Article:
Government Democracy and Democratisation Political Parties Comparative Politics and Government
I am a doctoral candidate at Mansfield College under the supervision of Dr. Ezequiel González-Ocantos. My research interests include democratization, political parties, and political institutions in Latin America. I have a special focus in politics in Argentina and have conducted fieldwork as well as organized academically-sponsored trips to Buenos Aires on numerous occasions. I hold a BA in Political Science (honors) from Monmouth University in New Jersey and an MA in Government (distinction) from Georgetown University. I am also a research assistant for the Oxford Internet Institute's Computational Propaganda Project, which observes elections tampering by AI, Bots, and social media in Latin America.
My doctoral thesis explores how political parties in Latin America revive after severe organizational crisis using evidence from Argentina. It seeks to answer in particular, how parties rebuild inroads to national governance in the wake of their collapse. In contrast to prevailing knowledge that assumes parties collapse permanently, it argues that alliance-building can be a vital tool for party survival, and even help them recover their political fortunes.
Teaching specialism, interests and experience
Michaelmas Term 2018:
Latin American Politics Tutorial
Latin American Politics
Mansfield College Travel Grant, 2017-18
"Populism or Popular Authoritarianism? Explaining the Latin American Left's Authoritarian Behavior." Journal of Politics and International Affairs 18, (Spring 2016): 8-22.
"Democratization Under the Gun: Military Regimes, Democratic Transitions, and Political Institutions in the Southern Cone." Critique (Fall 2016): 141-166.
"Chaos, Pure and Simple: Examining the Complexities of the 2001 Economic Crisis in Argentina." Sigma Iota Rho Journal of International Relations 15, (Spring 2013): 150-165. (Co-authored)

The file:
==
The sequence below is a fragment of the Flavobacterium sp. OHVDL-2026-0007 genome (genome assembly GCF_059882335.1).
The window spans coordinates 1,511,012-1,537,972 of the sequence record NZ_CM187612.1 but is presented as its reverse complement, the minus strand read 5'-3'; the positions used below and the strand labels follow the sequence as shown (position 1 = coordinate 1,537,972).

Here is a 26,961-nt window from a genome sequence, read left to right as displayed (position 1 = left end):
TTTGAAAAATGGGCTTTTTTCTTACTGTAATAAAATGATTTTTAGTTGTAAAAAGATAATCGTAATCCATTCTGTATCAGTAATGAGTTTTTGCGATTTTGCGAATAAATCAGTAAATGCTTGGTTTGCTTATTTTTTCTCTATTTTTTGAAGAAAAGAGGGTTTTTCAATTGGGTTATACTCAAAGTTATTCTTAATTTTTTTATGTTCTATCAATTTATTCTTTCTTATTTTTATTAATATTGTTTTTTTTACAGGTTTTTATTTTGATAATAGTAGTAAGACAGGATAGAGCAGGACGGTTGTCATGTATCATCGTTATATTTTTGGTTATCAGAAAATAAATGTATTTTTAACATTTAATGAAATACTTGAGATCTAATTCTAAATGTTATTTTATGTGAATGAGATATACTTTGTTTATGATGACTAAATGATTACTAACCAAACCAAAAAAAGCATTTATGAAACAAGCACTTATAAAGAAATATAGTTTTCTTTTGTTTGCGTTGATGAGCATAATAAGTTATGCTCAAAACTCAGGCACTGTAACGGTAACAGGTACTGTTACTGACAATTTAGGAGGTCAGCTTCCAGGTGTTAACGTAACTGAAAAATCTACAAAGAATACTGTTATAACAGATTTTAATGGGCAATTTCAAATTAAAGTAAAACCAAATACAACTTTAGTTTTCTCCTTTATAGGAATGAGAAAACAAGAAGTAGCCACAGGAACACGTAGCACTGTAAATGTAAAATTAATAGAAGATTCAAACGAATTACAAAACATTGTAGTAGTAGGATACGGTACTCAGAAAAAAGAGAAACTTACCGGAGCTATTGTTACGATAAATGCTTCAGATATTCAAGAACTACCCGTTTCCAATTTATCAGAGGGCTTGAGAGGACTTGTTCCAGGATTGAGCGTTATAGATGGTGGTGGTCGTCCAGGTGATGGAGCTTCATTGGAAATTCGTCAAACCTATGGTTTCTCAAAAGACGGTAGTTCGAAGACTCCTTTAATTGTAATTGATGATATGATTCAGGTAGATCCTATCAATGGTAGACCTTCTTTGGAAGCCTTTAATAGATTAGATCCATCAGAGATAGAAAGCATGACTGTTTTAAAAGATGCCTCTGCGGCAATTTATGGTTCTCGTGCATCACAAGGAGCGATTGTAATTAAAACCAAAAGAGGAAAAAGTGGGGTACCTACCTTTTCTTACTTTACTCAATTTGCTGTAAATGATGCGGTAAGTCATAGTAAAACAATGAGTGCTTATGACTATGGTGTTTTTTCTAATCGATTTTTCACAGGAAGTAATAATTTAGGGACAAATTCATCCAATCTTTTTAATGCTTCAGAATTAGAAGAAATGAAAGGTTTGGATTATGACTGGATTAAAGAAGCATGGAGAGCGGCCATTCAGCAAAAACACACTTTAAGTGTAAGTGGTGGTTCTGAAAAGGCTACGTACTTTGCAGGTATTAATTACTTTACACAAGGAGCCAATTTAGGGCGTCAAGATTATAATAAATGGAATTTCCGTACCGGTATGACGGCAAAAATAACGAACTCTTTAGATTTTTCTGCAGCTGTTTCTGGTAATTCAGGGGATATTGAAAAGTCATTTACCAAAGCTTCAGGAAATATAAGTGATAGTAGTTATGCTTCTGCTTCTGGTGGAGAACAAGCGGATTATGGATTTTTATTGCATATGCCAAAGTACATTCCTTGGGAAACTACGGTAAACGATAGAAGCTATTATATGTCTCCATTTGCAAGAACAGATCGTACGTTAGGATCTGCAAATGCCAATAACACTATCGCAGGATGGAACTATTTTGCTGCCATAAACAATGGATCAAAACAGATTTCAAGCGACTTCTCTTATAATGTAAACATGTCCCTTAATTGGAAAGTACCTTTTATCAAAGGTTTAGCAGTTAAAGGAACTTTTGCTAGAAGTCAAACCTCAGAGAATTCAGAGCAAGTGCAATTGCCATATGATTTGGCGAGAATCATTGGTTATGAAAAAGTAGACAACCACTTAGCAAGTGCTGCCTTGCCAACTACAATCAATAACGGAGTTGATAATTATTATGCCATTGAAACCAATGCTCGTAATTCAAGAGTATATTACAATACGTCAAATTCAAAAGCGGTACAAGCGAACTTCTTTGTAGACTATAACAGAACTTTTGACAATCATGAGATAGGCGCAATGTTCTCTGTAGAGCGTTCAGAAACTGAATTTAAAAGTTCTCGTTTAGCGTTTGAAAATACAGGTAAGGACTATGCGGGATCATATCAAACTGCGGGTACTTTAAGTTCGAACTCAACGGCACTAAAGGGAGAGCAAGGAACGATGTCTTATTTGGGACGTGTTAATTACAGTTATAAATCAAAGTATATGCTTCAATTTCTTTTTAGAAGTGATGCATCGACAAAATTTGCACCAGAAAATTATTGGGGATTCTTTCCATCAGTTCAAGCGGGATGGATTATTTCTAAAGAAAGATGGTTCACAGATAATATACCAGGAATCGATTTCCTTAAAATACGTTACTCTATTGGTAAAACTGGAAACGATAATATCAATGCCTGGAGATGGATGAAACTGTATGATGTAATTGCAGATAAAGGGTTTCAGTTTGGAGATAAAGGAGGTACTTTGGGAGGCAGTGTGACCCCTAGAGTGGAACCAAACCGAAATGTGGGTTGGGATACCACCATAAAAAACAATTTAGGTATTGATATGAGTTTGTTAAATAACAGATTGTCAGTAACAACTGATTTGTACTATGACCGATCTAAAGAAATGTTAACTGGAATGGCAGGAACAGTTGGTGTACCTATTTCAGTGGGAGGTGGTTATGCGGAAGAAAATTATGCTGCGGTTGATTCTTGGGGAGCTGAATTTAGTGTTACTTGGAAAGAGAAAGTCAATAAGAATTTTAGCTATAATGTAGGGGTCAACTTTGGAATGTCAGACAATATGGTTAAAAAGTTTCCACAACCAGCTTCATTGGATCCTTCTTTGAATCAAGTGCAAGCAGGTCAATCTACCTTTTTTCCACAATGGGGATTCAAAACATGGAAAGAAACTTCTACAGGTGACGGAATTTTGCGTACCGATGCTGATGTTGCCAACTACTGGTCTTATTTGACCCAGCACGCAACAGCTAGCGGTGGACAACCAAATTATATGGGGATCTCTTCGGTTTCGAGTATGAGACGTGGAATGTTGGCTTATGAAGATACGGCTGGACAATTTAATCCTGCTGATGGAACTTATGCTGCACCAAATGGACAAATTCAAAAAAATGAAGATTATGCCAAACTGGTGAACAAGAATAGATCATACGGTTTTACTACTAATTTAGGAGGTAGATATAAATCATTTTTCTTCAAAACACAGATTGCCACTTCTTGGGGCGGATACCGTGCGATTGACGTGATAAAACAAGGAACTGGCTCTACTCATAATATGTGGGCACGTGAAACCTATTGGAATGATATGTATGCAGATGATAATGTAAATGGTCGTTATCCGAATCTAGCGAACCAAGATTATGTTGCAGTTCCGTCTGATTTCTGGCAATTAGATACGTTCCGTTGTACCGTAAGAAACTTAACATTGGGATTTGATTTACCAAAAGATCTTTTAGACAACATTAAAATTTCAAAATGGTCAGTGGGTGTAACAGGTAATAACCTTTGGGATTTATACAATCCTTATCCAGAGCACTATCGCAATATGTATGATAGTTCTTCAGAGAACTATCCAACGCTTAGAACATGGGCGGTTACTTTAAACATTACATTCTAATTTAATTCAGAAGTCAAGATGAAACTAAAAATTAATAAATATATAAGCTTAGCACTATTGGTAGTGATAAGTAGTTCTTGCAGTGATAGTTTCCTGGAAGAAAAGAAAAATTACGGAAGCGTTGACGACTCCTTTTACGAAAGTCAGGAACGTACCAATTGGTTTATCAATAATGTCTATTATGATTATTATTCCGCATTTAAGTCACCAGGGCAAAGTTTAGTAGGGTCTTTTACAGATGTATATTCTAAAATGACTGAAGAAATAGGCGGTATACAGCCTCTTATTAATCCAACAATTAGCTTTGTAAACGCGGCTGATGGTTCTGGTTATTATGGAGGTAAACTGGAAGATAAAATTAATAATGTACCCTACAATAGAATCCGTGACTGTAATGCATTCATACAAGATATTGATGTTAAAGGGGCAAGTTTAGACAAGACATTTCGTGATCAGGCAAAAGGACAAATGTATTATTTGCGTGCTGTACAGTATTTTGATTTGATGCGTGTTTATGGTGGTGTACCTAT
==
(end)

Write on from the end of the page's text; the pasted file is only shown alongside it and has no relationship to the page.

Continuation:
“News and Political Information Consumption in Mexico: Mapping the 2018 Presidential Election on Twitter and Facebook.” 29 June 2018. (Co-Authored as part of the Oxford Internet Institute’s Computational Propaganda Project, comprop.oii.ox.ac.uk/research/working-papers/mexico2018/).
“Macri and Macron: Why the Argentine and French Presidents Share More Than Their Surnames.” Published by the London School of Economics European Politics and Policy Blog (Co-authored with Ilona Lahdelma, Oxford). 31 May 2018. (blogs.lse.ac.uk/europpblog/2018/05/31/macri-and-macron-why-the-argentine- and-french-presidents-share-more-than-their-surnames/).
"Argentina's Midterm Elections: A Forecast." 21 October 2017. Published by the Oxford University Politics Blog. (https://blog.politics.ox.ac.uk/argentinas-midterm-elections-forecast/).
Review of The Argentine Silent Majority: Middle Classes, Politics, Violence, and Memory in the Seventies by Sebastián Carassai. The Latin Americanist 59, no. 3 (2015): 101-103.
Conference Papers and Presentations
“Collective Action and Party Fragmentation: Opposition Politics in Argentina.” Paper prepared for the Society for Latin American Studies Annual Conference, Liverpool, UK, April 7-8, 2016.
“A Modi-fied India: Promises and Portends of Democracy and Development Amidst an Uncertain Glory.” Paper prepared for the International Studies Association Northeast Annual Conference, Baltimore, MD, November 7-8, 2014. (Co-authored with Dr. Rekha Datta, Monmouth University and Dylan Maynard, NYU).
“Political Economy of Post-Crisis Governance in Argentina, Menem versus Kirchner(s).” Paper prepared for the North Eastern Political Science Association Annual Conference, Philadelphia, PA, November 14-17, 2013. (Co-authored with Dr. Kenneth Mitchell, Monmouth University).
“An Argentine Experience: The Importance of Travel and Cultural Emersion.” Institute for Global Understanding, Monmouth University, April 11, 2013.
“Argentina’s 2001 Economic Crisis: Comparing International and Domestic Schools of Thought.” Eagleton Institute of Politics, Rutgers University (NJ), February 22, 2013.